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Thursday, May 17, 2018

Did the vote leave campaigns cheat during the referendum?

It is most probably far too late to get anywhere in challenging the validity of the EU referendum result, but nevertheless the extent to which the Vote Leave campaigns were prepared to break the rules to win is well worth noting.

It is already a matter of record that the campaign group Leave.EU has been fined £70,000 for breaches of election law in the 2016 EU referendum. According to the Electoral Commission, this group, which was separate from the official pro-Brexit group Vote Leave, failed to report "at least" £77,380 which it spent.

The Electoral Commission said Leave.EU had exceeded the spending limit for "non-party registered campaigners" by at least 10% by failing to include at least £77,380 in its spending return - the fee paid to campaign organiser Better for the Country Ltd - and added the overspend "may well have been considerably higher than that".

Its spending return also did not include services Leave.EU had received from a US campaign strategy firm, Goddard Gunster, and the group "inaccurately reported" three loans totalling £6m from Mr Banks - including who had provided them - and did not provide invoices or receipts for 97 separate payments, totalling £80,224. The Commission has referred Leave.EU chief executive Liz Bilney to the police, saying it had reasonable grounds to suspect she had committed criminal offences over campaign spending.

The Electoral Commission's investigation also looked into whether Leave.EU had received any services from Cambridge Analytica which should have been declared on its spending return, but found no evidence that the group received donations or paid for services from the political consultancy.

Now, the Guardian reports that Vote Leave, the lead campaigner for a Brexit vote, and BeLeave, a campaign group run by an activist named Darren Grimes, used identical data to target audiences, according to a letter from Facebook to the Electoral Commission. This raises new questions about potential coordination between the two groups:

Vote Leave spent millions of pounds buying targeted online advertising through AggregateIQ during the referendum campaign, pushing up against its strict £7m spending limit. However, in the closing days of the campaign, Vote Leave donated £625,000 to Grimes, who then also spent the money with AggregateIQ. At that time Grimes was regularly seen volunteering in the Vote Leave office.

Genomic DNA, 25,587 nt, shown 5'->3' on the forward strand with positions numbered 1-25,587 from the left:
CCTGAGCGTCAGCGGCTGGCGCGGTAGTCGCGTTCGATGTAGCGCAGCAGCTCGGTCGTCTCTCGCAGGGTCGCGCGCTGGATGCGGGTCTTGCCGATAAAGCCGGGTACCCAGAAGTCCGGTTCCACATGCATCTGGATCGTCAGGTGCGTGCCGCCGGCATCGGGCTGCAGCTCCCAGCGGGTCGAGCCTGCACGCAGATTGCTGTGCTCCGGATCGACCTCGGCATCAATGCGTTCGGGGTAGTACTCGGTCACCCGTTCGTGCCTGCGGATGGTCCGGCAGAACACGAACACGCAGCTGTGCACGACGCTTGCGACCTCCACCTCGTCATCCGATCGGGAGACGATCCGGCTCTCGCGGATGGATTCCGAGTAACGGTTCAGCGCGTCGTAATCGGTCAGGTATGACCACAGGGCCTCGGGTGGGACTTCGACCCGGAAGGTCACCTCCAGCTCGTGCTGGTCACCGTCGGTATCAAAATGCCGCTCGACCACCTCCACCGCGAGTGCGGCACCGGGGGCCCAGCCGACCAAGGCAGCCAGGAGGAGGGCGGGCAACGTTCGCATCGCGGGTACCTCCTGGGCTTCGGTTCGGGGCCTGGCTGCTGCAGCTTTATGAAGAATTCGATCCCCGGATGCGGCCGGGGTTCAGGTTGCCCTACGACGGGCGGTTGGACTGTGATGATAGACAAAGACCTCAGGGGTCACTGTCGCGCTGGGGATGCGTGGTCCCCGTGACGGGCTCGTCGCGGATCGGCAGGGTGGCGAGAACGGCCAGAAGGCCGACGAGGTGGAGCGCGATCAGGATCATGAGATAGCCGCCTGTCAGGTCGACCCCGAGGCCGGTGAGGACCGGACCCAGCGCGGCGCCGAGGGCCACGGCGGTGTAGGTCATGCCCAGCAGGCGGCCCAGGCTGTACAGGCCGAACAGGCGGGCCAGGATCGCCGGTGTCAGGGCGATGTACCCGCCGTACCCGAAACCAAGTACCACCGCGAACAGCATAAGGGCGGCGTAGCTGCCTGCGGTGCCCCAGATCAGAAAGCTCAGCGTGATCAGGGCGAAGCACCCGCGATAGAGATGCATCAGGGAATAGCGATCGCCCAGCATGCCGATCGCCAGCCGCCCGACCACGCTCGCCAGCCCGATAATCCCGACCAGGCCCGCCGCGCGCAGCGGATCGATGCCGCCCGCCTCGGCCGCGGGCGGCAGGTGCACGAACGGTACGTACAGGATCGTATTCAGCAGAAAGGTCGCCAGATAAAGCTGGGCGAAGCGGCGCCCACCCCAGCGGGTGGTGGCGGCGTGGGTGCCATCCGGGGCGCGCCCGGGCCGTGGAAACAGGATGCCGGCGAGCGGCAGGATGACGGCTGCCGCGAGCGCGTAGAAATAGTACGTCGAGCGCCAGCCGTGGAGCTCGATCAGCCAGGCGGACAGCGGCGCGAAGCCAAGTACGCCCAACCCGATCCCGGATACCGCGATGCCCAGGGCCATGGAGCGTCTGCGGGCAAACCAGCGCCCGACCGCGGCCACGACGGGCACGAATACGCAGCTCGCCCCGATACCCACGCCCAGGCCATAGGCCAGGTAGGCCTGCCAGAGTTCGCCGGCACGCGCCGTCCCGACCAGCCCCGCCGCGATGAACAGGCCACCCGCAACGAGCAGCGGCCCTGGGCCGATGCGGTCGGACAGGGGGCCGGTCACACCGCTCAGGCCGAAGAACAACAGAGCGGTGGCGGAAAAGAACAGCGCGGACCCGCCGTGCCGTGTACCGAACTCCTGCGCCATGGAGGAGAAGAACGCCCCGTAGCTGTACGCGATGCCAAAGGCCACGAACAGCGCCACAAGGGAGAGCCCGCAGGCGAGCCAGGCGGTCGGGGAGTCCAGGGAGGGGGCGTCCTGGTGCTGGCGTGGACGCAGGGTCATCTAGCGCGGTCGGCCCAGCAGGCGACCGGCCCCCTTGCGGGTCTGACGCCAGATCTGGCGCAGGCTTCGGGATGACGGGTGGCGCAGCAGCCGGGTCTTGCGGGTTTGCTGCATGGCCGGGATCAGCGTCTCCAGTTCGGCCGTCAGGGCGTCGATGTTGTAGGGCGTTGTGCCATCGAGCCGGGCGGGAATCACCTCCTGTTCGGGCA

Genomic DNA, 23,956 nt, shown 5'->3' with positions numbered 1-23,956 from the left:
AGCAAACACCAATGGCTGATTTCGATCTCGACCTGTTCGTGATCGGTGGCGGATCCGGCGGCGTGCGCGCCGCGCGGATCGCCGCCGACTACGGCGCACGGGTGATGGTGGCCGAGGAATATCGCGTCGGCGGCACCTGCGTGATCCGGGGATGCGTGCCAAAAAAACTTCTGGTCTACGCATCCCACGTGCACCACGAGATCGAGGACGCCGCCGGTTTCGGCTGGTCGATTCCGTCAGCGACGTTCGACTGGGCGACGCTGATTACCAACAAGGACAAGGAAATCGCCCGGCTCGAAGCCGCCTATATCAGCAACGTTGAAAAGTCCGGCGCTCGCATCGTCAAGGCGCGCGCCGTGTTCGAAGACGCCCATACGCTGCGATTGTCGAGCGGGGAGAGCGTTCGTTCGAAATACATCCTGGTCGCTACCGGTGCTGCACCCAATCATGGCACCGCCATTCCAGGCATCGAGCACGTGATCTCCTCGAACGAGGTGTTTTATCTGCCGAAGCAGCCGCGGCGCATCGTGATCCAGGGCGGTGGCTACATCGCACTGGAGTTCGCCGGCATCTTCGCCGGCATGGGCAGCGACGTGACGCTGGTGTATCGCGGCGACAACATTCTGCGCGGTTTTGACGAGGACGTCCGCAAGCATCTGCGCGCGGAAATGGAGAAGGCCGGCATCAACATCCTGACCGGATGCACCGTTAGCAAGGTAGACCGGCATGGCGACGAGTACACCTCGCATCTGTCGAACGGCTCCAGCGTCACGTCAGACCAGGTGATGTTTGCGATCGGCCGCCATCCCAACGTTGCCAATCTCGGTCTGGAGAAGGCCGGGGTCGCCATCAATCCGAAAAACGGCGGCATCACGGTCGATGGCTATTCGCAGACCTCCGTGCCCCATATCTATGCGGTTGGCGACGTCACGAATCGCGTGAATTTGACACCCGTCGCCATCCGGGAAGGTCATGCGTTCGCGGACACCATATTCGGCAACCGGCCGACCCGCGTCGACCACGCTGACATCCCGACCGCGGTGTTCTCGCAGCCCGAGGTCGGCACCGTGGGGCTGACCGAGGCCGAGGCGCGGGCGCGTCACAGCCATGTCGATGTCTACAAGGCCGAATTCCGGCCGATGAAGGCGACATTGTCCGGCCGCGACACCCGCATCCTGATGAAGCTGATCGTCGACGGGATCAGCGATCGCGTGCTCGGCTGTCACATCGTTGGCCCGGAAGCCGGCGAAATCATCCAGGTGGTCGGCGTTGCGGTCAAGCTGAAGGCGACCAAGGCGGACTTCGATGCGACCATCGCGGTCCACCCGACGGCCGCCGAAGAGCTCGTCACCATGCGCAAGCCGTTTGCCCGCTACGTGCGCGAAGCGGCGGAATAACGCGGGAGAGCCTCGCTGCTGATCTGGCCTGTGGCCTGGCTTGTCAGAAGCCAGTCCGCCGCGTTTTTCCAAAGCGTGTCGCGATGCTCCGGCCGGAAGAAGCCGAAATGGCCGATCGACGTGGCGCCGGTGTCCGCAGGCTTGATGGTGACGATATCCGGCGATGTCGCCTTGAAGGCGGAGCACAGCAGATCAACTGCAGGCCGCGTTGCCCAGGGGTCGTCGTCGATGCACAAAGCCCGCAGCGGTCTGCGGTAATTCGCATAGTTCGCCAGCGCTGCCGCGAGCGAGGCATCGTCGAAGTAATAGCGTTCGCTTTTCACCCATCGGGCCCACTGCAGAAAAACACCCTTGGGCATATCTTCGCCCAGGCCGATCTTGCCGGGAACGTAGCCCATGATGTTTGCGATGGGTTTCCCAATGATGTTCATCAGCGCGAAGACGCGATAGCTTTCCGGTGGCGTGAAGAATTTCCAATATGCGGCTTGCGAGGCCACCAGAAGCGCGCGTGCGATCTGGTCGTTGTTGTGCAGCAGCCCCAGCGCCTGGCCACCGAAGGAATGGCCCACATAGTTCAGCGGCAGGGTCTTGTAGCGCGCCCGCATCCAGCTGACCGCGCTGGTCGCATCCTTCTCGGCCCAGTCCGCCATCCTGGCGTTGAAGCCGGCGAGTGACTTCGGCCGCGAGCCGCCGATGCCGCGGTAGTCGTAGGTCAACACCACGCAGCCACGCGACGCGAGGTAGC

Both Vote Leave and Grimes have insisted that there was no coordination between the campaigns on how the money was spent, which could potentially have broken electoral law.

The new letter was sent from Facebook to the Electoral Commission as part of its ongoing investigation into potential breaches of campaign finance rules and was published by the parliamentary committee investigating fake news. It reveals that Vote Leave and BeLeave appear to have used three identical datasets during the referendum campaign to locate potential recipients of targeted pro-Brexit Facebook adverts.

“They were the exact same audiences,” said Facebook’s Gareth Lambe, who also revealed that $2m (£1.5m) of AggregateIQ’s entire $3.5m Facebook advertising spend over the last four years appeared to be associated with the EU referendum.

In addition to Vote Leave and BeLeave, AggregateIQ ran adverts for the Democratic Unionist party’s pro-Brexit campaign, as well as another campaign group called Veterans for Britain.

If this collusion is proven then it could be another serious breach of electoral law. We will now need to see whether the Electoral Commission is prepared to take its investigation further with this new information.
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